August, 2020 archive
Tripping the Light Fatalistic 0
At the Hartford Courant, Thomas Cangelosi suggests a metaphor for the United States’s incompetent and uncoordinated response to COVID-19. A snippet:
During a recent power outage in Connecticut, I stopped my car at a busy intersection where the traffic signals were blacked out. While I was relieved to see the majority of drivers following the safety protocol of a four-way stop, each taking their turn, I was disturbed by a number of drivers that saw the situation as a license to blow through the intersection.
The scene seemed to be a microcosm of the national crossroads America faces as it negotiates the COVID-19 pandemic, which has become nothing less than a crucible of our national character.
Follow the link for his explanation.
Maskless Marauders 0
“But Everybody Says . . . .” 0
Writing at Psychology Today Blogs, Jennifer Latson explores how exposure to constant repetition can wear down skepticism, cater to credulousness, and foster falsehoods, so that truth gets lost. Here’s a bit (emphasis added):
The marketing term “effective frequency” refers to the idea that a consumer has to see or hear an ad a number of times before its message hits home. Essentially, the more you say something, the more it sticks in — and possibly on — people’s heads. It doesn’t even have to be true — and that’s the problem. What advertisers call “effective frequency,” psychologists call the “illusory truth effect”: the more you hear something, the easier it is for your brain to process, which makes it feel true, regardless of its basis in fact.
In her piece, she goes on to explore other human tendencies that make us susceptible to such subterfuge, while also pointing out that, in these days of digital deluges of dubious diatribes and a blatherscape of blaring botnets, staying aware of facts and identifying falsity is increasingly important.
I suggest “Fox News Effect” as shorthand for this phenomenon.
Mailing It In, Reprise 0
Chaos Agent 0
At Psychology Today Blogs, Charles Johnston muses on what seems to be the political strategy of the current occupant of the White House. A snippet:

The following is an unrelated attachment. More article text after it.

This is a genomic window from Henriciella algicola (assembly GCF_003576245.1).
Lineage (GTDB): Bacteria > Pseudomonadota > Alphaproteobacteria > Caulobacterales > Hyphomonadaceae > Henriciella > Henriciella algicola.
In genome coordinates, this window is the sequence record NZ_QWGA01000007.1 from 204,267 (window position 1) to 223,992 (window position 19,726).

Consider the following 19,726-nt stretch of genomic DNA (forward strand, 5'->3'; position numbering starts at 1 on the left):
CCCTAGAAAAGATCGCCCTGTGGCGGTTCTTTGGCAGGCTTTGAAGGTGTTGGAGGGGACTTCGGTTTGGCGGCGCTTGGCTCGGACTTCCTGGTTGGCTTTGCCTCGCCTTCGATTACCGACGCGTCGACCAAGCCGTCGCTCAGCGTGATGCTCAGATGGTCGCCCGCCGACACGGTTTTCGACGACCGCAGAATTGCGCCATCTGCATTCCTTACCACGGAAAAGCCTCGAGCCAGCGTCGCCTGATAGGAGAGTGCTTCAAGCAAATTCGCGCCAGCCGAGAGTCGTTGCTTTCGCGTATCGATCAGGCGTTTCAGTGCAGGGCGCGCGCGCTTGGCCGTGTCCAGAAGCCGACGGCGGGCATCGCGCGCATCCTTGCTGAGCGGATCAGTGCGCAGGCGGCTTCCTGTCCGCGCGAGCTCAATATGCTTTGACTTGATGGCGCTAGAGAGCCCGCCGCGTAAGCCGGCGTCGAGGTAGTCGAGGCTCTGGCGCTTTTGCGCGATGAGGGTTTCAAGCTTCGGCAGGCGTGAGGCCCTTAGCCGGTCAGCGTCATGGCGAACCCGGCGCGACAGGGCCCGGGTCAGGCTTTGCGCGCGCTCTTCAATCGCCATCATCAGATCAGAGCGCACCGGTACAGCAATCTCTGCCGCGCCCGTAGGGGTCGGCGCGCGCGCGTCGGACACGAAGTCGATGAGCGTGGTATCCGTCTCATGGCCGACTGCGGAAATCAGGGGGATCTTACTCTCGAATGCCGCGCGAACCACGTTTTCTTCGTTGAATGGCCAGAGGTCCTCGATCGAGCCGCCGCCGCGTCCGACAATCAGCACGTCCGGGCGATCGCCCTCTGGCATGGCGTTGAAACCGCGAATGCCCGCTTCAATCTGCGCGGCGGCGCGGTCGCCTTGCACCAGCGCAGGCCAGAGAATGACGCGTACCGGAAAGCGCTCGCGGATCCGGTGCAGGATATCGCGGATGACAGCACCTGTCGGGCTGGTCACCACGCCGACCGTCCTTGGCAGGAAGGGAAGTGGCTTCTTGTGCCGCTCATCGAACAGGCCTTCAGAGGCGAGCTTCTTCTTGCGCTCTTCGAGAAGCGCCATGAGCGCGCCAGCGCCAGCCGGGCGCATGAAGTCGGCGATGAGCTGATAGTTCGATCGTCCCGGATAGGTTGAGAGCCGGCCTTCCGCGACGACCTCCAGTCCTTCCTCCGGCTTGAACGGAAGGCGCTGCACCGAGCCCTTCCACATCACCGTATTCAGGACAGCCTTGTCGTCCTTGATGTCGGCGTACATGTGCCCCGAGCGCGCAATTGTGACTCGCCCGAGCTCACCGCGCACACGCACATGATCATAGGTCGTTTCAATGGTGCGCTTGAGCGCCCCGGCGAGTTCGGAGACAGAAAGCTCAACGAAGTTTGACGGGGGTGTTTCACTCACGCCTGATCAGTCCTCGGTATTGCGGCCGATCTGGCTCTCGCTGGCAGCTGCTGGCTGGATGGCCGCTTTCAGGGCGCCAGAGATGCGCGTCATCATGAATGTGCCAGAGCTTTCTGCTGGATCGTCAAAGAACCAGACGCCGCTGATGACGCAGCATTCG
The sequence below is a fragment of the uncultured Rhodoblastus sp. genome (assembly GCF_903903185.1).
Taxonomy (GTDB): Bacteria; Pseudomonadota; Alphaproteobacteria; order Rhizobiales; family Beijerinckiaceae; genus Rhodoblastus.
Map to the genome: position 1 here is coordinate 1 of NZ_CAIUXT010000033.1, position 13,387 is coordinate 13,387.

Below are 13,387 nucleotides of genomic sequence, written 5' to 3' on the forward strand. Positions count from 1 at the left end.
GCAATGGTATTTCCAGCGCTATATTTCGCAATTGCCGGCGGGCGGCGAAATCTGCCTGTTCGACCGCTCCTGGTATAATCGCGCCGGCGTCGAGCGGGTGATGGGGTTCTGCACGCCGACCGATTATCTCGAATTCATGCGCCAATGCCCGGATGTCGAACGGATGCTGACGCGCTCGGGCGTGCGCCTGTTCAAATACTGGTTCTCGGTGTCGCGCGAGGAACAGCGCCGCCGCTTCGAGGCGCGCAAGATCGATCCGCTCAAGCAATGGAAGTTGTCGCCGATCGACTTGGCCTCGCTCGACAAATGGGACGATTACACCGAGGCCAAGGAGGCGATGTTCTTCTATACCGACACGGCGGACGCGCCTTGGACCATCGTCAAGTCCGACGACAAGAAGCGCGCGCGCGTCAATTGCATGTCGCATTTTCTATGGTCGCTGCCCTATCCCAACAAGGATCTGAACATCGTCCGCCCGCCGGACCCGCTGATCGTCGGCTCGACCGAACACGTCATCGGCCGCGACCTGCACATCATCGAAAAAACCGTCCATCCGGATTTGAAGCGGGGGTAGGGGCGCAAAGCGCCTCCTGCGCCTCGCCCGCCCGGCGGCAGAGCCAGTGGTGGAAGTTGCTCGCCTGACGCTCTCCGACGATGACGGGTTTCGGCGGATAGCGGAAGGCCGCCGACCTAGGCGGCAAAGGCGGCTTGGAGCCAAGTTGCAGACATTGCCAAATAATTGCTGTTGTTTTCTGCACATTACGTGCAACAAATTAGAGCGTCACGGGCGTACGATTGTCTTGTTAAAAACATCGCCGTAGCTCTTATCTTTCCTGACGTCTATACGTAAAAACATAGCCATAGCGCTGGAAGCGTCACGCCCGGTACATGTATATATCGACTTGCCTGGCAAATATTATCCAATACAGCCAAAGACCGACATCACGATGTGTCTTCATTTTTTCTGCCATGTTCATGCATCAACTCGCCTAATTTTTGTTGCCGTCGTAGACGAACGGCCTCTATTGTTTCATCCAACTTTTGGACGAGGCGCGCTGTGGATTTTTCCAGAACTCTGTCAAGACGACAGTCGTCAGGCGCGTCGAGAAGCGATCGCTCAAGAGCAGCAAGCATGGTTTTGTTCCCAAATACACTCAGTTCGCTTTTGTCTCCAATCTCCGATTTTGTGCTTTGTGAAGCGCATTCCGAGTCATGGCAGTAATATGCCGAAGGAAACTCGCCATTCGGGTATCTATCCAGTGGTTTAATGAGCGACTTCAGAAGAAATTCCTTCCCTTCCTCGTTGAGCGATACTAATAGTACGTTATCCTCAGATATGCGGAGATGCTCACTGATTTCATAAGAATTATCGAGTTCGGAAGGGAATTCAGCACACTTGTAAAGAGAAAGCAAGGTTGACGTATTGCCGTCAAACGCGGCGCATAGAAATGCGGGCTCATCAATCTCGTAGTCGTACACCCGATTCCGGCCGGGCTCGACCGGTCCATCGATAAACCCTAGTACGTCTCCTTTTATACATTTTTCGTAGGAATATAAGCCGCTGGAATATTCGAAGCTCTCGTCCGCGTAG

With the election polls trending poorly for the current president in the U.S., there is really only one kind of strategy that remains if he is to be reelected. It might seem exactly backwards, but it has always been much of the current president’s strategy (though just how conscious this has been I am not sure). And Democrats seem always ready to play along. That strategy is to generate maximum discord and polarization.
Follow the link for his thoughts on why and how this just might–and he metaphorically emphasizes “might”–work.
At the Inky, Will Bunch weighs in.
Facebook Frolics 0
It was just a(nother) mistake.
And, in more news of frolickers . . . .
The Villages People 0
One Can Hope . . . . 0
I find myself bemused when persons refer to Trump’s “accomplishments.” He neither is accomplished nor has he accomplished anything in any way, unless incoherent blather counts as an “accomplishment.”
Image via Job’s Anger.
Tales of the Trumpling: Snapshots of Trickle-Down Trumpery 0
And, in more news of the Trumplers . . . .
The New Secesh 0
Methinks The Roanoke Times editorial board has a point. They suggest that “social” media is not connecting persons, it’s separating them. Here’s snippet:
In 2020, here’s what secession looks like: the click of the “block” function on Facebook so that we don’t ever have to see posts from people whose opinions we don’t share.
This process of self-isolation is hardly new. Bill Bishop and Robert Cushing wrote a book about this back in 2008. “The Big Sort: Why the Clustering of Like-Minded America is Tearing Us Apart” looked at how people have been self-segregating themselves by ideology in a way we haven’t seen before.
Follow the link for the entire article.
Bat Signals 0
Will Bunch looks back at the Republican
convention coronation. An excerpt (emphasis added):
Since 1968 — the last time the nation held a political convention and melted down simultaneously — the Republican Party had relied on racial “dog whistles” about forced busing or supposed “welfare queens” to cling to power. But in 2020, a desperate, despot-led GOP sent out a Bat Signal. In one of those suburban bedrooms in Antioch, Ill., a 17-year-old boy — a Trump fan who’d grown up during a 21st century where Facebook lies were the only “reality” he’d ever known — answered the call to defend white supremacy.
Only 26 hours after the disgraced former Party of Lincoln hit rock bottom by inviting racial vigilantes into your living room came the heartbreaking yet utterly predictable response: American carnage. Two people lay dead in the streets of strife-torn Kenosha, Wis. The 17-year-old — his life, too, forever broken by the lies of a movement he’d embraced — was finally arrested. But only after calmly walking right past police officers who apparently were there not to prevent disorder but to preserve it.
Do please read the rest.
Twits on Twitter 0
I’m hardly alone in noticing that one of the side-effects of Trumpery has been granting tacit permission to racists to abandon the dog whistles for, you will pardon the expression, Trumpets.